Highly defensive people are very sensitive to certain subjects causing them to go into a sort of fight or flight response. After all, why jump into a defensive posture unless you think there’s a threat of some sort? The threat is typically not realistic, but that’s only an outsider’s perspective because to the person with the defensive behavior, the threat could be very real to them. But what exactly are they threatened by?
I received a letter from a listener that was dealing with a defensive person at work. Her coworker would get very defensive whenever anyone would talk about “controversial subjects” around her. The letter writer didn’t tell me exactly which controversial subjects were being discussed, but I could only assume that they were the typical ones that most people have a very staunch opinion on.
In other words, they were probably subjects that some people have taken a firm stance on, and they’ve committed to that stance so they might feel that anyone against their stance is against them.
When you commit to an idea, a concept, a belief, or a set of values or ideals, your identity is tied up in that commitment. When someone comes along and says anything against what you’ve committed to, you might take it as an attack on your character; therefore, a threat to your identity. We can get so wrapped up in a commitment to a stance that we become sensitive and close-minded to anyone else’s thoughts or opinions. An attitude like this might be helpful if you’re running for office or trying to defend a client in a courtroom, but it’s not always productive to bring it home or into the office for some water cooler talk.
I’m not saying you shouldn’t talk about controversial subjects. In fact, I’d prefer if everyone could see both sides of all issues just so that we could all learn what we can from every perspective; That way we could come to more informed conclusions. But what typically happens is that many of us already have a conclusion in mind when a conversation starts. And because of that, we might leave little room for new learnings.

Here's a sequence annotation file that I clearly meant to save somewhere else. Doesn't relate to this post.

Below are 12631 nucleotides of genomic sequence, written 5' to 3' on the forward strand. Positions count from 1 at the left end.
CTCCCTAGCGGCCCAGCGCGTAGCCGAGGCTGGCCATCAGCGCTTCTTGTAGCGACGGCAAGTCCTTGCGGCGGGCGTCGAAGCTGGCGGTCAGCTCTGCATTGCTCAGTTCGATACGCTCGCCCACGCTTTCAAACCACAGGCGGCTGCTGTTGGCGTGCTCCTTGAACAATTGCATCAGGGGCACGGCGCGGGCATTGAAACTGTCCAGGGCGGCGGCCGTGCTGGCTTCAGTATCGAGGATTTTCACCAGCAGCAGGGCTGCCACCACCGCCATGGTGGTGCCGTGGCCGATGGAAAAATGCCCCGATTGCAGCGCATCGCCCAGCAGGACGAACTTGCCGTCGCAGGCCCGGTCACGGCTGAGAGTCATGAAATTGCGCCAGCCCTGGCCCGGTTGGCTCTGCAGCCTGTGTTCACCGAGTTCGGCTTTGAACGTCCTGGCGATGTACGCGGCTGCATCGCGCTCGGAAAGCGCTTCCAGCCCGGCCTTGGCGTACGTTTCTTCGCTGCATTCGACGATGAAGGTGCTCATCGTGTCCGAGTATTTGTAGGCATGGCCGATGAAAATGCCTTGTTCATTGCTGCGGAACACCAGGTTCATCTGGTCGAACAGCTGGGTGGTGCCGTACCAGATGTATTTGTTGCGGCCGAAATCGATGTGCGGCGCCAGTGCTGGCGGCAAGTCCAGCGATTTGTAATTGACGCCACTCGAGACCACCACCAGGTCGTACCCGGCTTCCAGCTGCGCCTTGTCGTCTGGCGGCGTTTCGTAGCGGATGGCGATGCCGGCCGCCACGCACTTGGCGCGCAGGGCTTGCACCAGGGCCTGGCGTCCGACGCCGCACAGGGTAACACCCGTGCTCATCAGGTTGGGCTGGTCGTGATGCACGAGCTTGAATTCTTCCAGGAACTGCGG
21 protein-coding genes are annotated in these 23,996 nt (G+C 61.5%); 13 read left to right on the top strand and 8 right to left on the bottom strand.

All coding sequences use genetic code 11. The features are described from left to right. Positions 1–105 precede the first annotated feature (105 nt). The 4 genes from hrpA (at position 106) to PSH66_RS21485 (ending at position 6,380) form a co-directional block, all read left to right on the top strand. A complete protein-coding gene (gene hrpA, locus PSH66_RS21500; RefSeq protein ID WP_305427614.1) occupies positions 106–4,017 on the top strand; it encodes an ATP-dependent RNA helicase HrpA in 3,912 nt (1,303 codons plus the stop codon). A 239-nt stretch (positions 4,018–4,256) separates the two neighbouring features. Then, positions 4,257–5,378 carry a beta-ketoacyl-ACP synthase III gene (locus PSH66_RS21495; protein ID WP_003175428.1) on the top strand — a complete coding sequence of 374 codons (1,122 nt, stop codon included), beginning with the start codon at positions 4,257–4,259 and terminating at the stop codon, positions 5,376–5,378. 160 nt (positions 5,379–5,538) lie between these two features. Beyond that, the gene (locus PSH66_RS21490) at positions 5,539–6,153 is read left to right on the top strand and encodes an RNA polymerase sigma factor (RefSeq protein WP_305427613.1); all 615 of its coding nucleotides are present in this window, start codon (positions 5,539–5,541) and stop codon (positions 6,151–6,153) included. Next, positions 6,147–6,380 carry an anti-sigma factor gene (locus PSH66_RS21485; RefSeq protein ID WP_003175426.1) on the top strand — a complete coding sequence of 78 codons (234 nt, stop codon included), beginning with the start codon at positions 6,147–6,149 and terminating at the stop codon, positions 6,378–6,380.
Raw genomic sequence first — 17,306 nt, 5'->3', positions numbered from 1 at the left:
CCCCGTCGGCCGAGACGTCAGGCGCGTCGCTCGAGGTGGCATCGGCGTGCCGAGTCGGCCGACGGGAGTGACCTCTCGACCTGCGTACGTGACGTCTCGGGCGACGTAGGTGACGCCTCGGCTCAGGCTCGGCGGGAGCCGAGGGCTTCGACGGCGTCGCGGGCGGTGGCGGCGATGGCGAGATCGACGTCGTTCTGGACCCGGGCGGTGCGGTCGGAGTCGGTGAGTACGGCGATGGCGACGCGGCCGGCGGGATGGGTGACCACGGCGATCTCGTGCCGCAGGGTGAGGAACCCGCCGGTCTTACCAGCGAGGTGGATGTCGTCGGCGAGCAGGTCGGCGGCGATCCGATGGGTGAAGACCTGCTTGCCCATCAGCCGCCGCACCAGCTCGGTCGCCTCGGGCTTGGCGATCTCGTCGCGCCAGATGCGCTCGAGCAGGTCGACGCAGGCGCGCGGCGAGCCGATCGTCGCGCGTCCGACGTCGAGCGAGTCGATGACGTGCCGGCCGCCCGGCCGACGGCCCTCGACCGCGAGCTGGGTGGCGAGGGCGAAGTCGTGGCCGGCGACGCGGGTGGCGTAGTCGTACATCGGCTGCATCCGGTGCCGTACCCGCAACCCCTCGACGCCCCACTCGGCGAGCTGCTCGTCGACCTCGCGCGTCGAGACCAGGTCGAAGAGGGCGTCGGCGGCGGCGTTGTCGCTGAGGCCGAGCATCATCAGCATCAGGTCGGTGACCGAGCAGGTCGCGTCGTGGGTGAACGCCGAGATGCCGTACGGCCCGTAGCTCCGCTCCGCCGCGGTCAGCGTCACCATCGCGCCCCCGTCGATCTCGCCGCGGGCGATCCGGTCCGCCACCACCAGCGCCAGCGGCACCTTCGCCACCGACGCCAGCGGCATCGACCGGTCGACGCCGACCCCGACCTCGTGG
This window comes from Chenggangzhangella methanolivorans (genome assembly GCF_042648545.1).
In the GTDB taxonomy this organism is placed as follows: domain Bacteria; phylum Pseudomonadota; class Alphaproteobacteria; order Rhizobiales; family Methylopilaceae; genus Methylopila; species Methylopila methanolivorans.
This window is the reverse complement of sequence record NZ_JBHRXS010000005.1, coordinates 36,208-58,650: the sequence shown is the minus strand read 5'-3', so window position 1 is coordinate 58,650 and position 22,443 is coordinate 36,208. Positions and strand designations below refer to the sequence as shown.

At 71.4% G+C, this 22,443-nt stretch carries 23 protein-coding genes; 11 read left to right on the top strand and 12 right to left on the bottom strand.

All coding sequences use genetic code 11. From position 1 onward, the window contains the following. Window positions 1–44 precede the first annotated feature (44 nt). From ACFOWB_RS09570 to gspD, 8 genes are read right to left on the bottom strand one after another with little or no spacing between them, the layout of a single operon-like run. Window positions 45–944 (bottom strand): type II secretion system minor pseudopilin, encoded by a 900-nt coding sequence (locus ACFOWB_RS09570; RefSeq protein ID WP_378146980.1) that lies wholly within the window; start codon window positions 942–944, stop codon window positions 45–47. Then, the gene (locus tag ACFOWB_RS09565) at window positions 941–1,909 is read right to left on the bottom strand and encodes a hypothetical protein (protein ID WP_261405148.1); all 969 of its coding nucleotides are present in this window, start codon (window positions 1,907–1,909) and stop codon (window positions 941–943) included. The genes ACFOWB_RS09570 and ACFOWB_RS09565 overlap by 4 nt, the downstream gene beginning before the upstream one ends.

Furthermore, some people may be scared that if what you’re saying has any credence, it might encroach on their belief system causing them to have to re-analyze what they hold to be truth. And if they believe you have any chance of making their comfortable truth anything but the truth, they will become defensive.
But how do you get through to someone who becomes defensive? Do you get defensive too and hope that you win the battle? If you do, you’ll likely hurt someone’s feelings and say words that you can’t take back. You’re not responsible for other people’s feelings, but it can and does happen so it’s something to be aware of.
Personally, I think the best approach is curiosity. Be intensely and genuinely curious about why they’re defensive. Drop your attachments to your own beliefs and ideas about what truth is for a few minutes and try to understand what they believe to be true and why.
Being curious about someone’s beliefs puts you in a state of intense caring about them. Even if your intention is not to care but to just learn more, just the fact that you want to know what they believe and why they believe it will make them feel more at ease and not so defensive. In fact, they may even get a little nervous that someone wants to know the details of what they believe, because then they’ll have to face their own reasons for believing what they believe.
Do you know what happens when someone dives into your truths and wants to know everything they can about them? You typically discover that you don’t know as much as you thought you did! If you are given enough space to share your thoughts and opinions with someone who is really interested in why you believe what you believe, you may start to realize that you still haven’t learned all you can about what you believe. That’s because there’s always more to learn about almost everything that exists.
Of course, defensive people might get more defensive when they are forced to face their own truths. But at least they get a chance to discover if what they believe is based on what’s really true, or what they’ve generalized to be true. Sometimes, what’s true and what’s assumed can be equally difficult to prove or disprove. But you don’t want to approach a defensive person with the motive to prove something, because that might set them off.
Instead, approach them with an intense curiosity and desire to learn what they believe and why they believe it. Not only will they more at ease because someone is not putting them down for their beliefs, but they’ll be more open to learning other points of view since they weren’t forced to become defensive in the first place. This approach may not work with everyone, but at least there’s a better chance it won’t be perceived as an attack.